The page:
The Diabetes Information section of the Joslin web site has numerous articles on Diabetes & Exercise, including a series of demonstrations of Resistance Band Routines by Jacqueline Shahar, M. Ed., RCEP, CDE, manager of exercise physiology in the clinic at Joslin Diabetes Center.
We all know that aerobic exercise is good for us. It helps us strengthen our cardiovascular system, lose weight, improve our mood and lower blood glucose. But exercises that require the use of oxygen (aerobic) are not the only exercises we should be doing.
As our society has become more technological, it has become more sedentary. We are no longer getting the workout we used to get from everyday activities. So, strength training has become important, and it is especially important as we get older.
After age 30 muscle mass declines about 3 percent per decade, due to a decrease in testosterone, lack of physical activity and reduced ability to use up fat stores. With the reduction of muscle mass comes a corresponding increase in fat.
While muscle does not change to fat, our body composition often does changes with aging and life style habits. We often loss muscle and gain fat in areas of the body that can adversely affect our health and increase the risk for Type 2 diabetes, heart disease, arthritis and certain cancers.
Many find these changes ascetically unsightly, but the real danger is the decline in a person’s ability to do the activities of daily living. Climbing stairs, getting up from bed, and lifting every day objects require muscle strength.
No matter what your age, strength or resistance training improves the quality and size of your muscle. While you may not see or feel changes immediately, you should realize that following a regular strength training program can…
- slow and even reverse the effects of aging on muscle strength,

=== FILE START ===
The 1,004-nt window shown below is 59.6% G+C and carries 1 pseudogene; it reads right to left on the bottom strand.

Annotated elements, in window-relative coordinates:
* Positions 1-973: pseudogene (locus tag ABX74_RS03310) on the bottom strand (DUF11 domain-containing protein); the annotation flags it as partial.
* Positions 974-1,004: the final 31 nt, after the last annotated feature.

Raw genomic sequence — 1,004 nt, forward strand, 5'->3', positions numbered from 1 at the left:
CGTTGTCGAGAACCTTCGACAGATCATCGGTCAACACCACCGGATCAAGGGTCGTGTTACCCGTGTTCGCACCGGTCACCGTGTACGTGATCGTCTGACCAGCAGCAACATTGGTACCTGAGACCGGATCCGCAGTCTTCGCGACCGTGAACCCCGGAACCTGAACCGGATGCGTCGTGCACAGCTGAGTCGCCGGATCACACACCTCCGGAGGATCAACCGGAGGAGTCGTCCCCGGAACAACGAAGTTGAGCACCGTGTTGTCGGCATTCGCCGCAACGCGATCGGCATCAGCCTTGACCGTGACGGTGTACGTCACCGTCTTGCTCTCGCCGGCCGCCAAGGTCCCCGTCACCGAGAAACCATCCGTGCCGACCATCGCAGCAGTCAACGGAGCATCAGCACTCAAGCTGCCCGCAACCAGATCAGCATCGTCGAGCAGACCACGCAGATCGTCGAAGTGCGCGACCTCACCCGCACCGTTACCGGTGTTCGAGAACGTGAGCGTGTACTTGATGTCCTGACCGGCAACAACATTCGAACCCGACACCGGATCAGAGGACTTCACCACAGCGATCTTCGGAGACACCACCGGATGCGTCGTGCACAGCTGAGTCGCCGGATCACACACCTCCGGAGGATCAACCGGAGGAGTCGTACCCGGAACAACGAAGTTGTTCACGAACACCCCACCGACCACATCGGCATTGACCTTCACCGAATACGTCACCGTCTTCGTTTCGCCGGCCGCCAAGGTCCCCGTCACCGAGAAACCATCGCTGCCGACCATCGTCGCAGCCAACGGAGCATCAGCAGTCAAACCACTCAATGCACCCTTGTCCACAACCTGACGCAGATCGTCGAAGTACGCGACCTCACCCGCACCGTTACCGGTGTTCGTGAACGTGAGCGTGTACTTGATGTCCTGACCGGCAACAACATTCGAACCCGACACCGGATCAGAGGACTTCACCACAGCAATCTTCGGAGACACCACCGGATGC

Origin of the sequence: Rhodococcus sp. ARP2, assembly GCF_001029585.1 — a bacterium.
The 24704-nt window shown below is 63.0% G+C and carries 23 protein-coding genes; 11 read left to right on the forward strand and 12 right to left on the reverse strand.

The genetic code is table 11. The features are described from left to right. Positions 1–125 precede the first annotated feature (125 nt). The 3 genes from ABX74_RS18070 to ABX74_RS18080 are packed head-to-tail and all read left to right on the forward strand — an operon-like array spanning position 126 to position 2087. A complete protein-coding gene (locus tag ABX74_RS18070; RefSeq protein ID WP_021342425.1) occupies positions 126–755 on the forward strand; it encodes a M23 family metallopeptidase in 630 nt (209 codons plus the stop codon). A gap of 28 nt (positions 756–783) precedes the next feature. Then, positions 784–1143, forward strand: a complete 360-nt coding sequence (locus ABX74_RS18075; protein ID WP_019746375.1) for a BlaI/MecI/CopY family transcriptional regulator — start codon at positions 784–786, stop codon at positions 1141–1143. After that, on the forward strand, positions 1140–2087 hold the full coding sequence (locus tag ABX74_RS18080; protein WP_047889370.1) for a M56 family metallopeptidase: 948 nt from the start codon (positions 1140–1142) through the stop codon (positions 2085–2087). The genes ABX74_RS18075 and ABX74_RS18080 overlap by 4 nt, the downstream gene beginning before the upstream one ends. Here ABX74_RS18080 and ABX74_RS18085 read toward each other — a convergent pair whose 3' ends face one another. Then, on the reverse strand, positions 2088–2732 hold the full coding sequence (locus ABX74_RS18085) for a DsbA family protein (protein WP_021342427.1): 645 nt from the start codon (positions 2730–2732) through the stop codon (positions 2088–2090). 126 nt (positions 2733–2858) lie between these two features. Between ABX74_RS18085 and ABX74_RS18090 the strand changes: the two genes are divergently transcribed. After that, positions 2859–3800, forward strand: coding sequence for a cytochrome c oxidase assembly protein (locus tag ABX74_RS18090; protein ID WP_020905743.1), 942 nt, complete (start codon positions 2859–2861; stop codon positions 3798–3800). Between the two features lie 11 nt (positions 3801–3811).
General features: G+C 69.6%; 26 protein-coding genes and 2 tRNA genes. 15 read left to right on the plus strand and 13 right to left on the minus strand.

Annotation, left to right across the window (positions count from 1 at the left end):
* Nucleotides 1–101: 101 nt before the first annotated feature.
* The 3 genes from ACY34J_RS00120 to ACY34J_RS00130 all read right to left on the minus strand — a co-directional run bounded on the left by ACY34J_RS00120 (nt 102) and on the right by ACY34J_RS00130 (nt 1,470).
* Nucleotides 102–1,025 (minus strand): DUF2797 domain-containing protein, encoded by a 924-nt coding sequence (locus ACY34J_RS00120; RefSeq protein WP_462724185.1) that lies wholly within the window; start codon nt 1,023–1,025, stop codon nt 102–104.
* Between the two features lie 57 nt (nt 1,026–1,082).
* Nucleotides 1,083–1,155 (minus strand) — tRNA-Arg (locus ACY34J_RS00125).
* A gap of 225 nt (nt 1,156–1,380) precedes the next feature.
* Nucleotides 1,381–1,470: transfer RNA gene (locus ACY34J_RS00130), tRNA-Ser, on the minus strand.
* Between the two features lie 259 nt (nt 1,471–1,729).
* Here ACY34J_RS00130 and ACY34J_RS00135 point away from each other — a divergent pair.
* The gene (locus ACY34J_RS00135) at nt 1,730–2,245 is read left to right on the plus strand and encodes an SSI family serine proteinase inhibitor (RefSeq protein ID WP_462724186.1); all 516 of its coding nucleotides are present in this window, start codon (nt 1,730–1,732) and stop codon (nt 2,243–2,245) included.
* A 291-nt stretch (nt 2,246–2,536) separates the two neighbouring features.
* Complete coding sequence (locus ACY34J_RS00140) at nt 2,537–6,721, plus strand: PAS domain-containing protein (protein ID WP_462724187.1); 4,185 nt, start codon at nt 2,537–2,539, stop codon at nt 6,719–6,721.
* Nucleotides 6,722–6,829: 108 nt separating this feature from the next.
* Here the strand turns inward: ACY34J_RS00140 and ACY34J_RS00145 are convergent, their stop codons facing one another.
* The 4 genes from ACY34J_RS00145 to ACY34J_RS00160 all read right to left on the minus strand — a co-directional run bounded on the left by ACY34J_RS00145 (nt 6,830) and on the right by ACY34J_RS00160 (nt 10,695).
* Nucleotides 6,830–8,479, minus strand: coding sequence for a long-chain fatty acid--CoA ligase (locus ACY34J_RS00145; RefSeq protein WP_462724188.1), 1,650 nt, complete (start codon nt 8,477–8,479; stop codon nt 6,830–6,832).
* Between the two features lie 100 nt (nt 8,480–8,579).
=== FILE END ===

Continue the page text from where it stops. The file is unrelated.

- burn extra calories to help you lose weight,
- improve insulin sensitivity.
What Does Strength Training Involve?
All people with diabetes should discuss starting an exercise program with their health care provider. People with diabetes complications such as nephropathy, retinopathy and severe cardiovascular disease should be cautious with exercises that increase blood pressure. No matter your current fitness level or the complications you may have, an exercise physiologist who is a certified diabetes educator can plan a program that will work for you.
Strength training uses weights or resistance to provide our muscles something to work against. There are many different types of strength training:
- weight lifting
- resistance bands or tubes
- some types of yoga practices
- some callisthenic type exercises (such as push-ups)
In order to be effective you should do strength training exercises between two and three times per week.
If you use weights, start with 1 round of 10 to 12 repetitions. Choose a weight load that feels heavy when you reach the top of the repetition cycle. As you get more proficient you should be able to do 2-3 sets of repetitions. You should do exercises that work each of the major muscle groups: the legs, back, shoulders, chest, abdomen, and buttocks.
Remember properly warming up and cooling down are important.
Combining strength training with aerobic exercises will give you an all around workout that will keep your body fit and toned and your blood glucose in control.